Specifically the county voted down an advanced “stage four” exploration for the site – a stage that would have encompassed detailed geological investigations and discussions over the social and economic implications of hosting such a deep underground spent nuclear fuel and waste store, local UK media reported.
The failure of the vote in Cumbria poses a substantial blow to Britain’s country-wide plans to engage in a national nuclear power station build up as part of the country’s efforts to cut greenhouse gas emissions – despite substantial proof that nuclear power would only compound future climate difficulties, a position Bellona supports.
Britain has also imposed on itself a prohibition on exporting spent nuclear fuel and nuclear waste, thus finding a repository for its Cold War legacy waste is becoming all the more urgent.
“The absence of final solutions to spent nuclear fuel and radioactive waste in repositories is the central problem of the worldwide nuclear industry and a special challenge to Britain and its enormous quantities of radiological waste,” said Bellona physicist and General Manager Nils Bøhmer.
“It is unethical to continue to pursue the construction of nuclear power plants until the issue of geological repositories is solved and they are operational,” he said.
The UK’s Department for Energy and Climate Change said it was “disappointed” but that the “no: vote would not “undermine” the long-term disposal of nuclear waste, said the BBC.
The decision, however, was greeted by cheers from local environmental campaigners when it was announced outside the council chamber in Carlisle.
The 10-member council voted 7 to 3 against continuing with the plans in a surprise reversal of Cumbria’s earlier courting of the repository build.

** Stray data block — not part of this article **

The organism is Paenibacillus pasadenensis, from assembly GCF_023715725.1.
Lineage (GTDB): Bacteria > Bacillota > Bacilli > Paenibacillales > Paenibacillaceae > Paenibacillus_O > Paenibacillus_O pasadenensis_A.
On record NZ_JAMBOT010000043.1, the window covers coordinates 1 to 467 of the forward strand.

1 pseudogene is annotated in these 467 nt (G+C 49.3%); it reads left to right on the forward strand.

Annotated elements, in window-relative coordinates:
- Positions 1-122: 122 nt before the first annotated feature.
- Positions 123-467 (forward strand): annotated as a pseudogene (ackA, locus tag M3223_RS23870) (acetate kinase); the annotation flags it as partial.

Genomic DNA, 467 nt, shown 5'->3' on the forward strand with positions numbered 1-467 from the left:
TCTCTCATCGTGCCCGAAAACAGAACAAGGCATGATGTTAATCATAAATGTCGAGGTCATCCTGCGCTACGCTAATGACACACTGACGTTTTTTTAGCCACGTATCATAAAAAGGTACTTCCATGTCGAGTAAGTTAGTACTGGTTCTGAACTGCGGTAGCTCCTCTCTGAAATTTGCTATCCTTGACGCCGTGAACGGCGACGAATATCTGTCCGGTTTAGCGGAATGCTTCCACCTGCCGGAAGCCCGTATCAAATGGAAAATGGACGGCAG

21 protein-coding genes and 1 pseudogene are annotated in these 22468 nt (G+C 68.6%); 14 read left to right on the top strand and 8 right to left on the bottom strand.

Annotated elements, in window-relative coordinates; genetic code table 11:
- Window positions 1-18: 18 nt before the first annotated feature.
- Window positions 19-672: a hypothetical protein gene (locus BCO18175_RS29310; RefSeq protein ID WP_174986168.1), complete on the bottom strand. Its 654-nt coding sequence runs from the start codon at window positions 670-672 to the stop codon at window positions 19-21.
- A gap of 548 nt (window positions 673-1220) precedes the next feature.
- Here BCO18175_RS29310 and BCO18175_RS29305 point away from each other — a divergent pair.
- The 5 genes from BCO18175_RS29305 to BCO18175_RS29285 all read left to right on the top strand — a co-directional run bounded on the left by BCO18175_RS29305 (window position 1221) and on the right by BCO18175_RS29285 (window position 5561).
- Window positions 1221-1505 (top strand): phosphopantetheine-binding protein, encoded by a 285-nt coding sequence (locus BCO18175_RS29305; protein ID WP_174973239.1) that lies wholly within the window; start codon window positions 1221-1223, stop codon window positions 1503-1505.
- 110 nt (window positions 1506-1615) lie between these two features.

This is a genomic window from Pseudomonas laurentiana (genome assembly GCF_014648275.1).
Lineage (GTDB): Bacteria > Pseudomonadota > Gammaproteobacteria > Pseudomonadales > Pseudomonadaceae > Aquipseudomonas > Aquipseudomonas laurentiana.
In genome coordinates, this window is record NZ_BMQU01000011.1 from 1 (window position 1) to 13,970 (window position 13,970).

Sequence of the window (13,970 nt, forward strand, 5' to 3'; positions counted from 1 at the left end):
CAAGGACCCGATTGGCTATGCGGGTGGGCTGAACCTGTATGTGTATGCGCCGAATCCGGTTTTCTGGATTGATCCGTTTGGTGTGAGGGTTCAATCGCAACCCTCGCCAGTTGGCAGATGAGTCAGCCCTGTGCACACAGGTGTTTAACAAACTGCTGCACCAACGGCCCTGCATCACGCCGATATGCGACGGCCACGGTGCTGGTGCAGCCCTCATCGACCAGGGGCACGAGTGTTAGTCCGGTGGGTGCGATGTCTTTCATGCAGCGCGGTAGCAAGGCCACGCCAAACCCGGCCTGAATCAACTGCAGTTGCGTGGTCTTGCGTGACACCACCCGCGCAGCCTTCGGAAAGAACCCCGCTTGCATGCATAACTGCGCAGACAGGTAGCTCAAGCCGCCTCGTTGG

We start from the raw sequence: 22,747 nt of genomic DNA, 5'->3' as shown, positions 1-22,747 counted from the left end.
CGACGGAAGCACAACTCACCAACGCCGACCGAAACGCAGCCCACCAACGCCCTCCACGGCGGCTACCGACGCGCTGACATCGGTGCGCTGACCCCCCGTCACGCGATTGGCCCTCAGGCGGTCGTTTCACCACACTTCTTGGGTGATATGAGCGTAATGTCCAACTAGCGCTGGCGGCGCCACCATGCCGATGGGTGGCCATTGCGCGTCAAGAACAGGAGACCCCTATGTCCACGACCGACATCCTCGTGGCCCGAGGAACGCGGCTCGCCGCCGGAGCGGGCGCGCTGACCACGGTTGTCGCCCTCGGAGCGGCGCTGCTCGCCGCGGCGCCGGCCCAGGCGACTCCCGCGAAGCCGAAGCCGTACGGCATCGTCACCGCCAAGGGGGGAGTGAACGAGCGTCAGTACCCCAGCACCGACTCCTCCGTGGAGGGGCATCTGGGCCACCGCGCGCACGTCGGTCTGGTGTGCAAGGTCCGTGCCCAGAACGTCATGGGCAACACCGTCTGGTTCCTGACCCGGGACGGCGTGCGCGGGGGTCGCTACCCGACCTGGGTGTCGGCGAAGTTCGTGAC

The selection of such a site is based on a system of communities actually volunteering to host such repositories, yet at the same time giving them the right to withdraw from the process at any time, World Nuclear News reported. Such volunteerism is the principle behind successful programs toward building nuclear repositories in Finland and Sweden. But those nations have only gotten so far, said Bøhmer
“Only Finland and Sweden have gotten so far as actually selecting a site for their proposed repositories,” he said.
Wednesday’s decision, therefore, effectively ends Cumbria County Council’s four-year formal involvement in the process to find an underground repository for high-level nuclear waste.
The Cumbrian Borough of Copeland actually voted 6 to 1 in favor of continuing the project. Allerdale had also expressed formal interest in hosting the repository project, reported WWN.
But the Cumbria County Council’s vote overrides Copeland Borough’s decision. The hopes of Allerdale, which had yet to hold a vote, and Copeland is therefore moot due to a previous agreement that both Borough and County agree to host a repository.
“As such, the current process will be brought to a close…” said the Department of Energy and Climate Change in a Statement. The department “will now embark on a renewed drive” to engage with other communities that may be interested and able to host a disposal site.
Council leader Eddie Martin issued a long statement at the meeting, saying, as quoted by the BBC: “Cabinet believes there is sufficient doubt around the suitability of West Cumbria’s geology to put an end now to the uncertainty and worry this is causing for our communities,” adding that, “Cumbria is not the best place geologically in the UK and the government’s efforts need to be focused on disposing of the waste underground in the safest place, not the easiest.”
“Cumbria has a unique and world-renowned landscape which needs to be cherished and protected. While Sellafield and the Lake District have co-existed side by side successfully for decades, we fear that if the area becomes known in the national conscience as the place where nuclear waste is stored underground, the Lake District’s reputation may not be so resilient,” he continued.
No country on the planet has yet solved the issue of how to store spent nuclear fuel and radioactive waste for the hundreds of thousands of years it takes to become innocuous.
It has further been agreed by most nuclear experts that only deep geological storage is the only way to reach that level of secure storage.
But President Barack Obama’s yanking of US efforts to build a repository at Yucca Mountain in Nevada after independent environmental studies revealed nuclear waste would potentially contaminate underground water, have cast a shadow even on that.
Currently Finland is building the Onkalo repository, which is the furthest along among international attempts to build such facilities, with a scheduled operational date of 2020, though final local approval is still required.